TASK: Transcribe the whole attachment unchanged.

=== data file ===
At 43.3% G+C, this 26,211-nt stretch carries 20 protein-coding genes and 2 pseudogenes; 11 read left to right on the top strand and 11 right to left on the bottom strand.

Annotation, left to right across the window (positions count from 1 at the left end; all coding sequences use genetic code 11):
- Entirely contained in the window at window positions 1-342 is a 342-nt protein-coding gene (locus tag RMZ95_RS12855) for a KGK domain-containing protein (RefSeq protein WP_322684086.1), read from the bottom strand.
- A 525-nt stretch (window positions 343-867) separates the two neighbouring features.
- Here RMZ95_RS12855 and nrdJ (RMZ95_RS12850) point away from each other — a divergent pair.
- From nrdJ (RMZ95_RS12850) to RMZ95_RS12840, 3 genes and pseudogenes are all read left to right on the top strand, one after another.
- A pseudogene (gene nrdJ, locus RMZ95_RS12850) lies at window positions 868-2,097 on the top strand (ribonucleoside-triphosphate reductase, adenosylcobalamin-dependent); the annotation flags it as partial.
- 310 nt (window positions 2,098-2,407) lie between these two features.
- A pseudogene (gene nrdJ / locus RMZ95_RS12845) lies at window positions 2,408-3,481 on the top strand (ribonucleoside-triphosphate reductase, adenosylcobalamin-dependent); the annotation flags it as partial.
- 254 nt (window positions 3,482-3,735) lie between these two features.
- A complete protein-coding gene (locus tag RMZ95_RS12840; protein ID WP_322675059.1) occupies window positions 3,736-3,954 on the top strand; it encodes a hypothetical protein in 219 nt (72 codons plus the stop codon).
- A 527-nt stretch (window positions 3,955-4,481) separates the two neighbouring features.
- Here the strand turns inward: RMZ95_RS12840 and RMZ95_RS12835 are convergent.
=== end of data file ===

At 43.3% G+C, this 26,211-nt stretch carries 20 protein-coding genes and 2 pseudogenes; 11 read left to right on the top strand and 11 right to left on the bottom strand.

Annotation, left to right across the window (positions count from 1 at the left end; all coding sequences use genetic code 11):
- Entirely contained in the window at window positions 1-342 is a 342-nt protein-coding gene (locus tag RMZ95_RS12855) for a KGK domain-containing protein (RefSeq protein WP_322684086.1), read from the bottom strand.
- A 525-nt stretch (window positions 343-867) separates the two neighbouring features.
- Here RMZ95_RS12855 and nrdJ (RMZ95_RS12850) point away from each other — a divergent pair.
- From nrdJ (RMZ95_RS12850) to RMZ95_RS12840, 3 genes and pseudogenes are all read left to right on the top strand, one after another.
- A pseudogene (gene nrdJ, locus RMZ95_RS12850) lies at window positions 868-2,097 on the top strand (ribonucleoside-triphosphate reductase, adenosylcobalamin-dependent); the annotation flags it as partial.
- 310 nt (window positions 2,098-2,407) lie between these two features.
- A pseudogene (gene nrdJ / locus RMZ95_RS12845) lies at window positions 2,408-3,481 on the top strand (ribonucleoside-triphosphate reductase, adenosylcobalamin-dependent); the annotation flags it as partial.
- 254 nt (window positions 3,482-3,735) lie between these two features.
- A complete protein-coding gene (locus tag RMZ95_RS12840; protein ID WP_322675059.1) occupies window positions 3,736-3,954 on the top strand; it encodes a hypothetical protein in 219 nt (72 codons plus the stop codon).
- A 527-nt stretch (window positions 3,955-4,481) separates the two neighbouring features.
- Here the strand turns inward: RMZ95_RS12840 and RMZ95_RS12835 are convergent.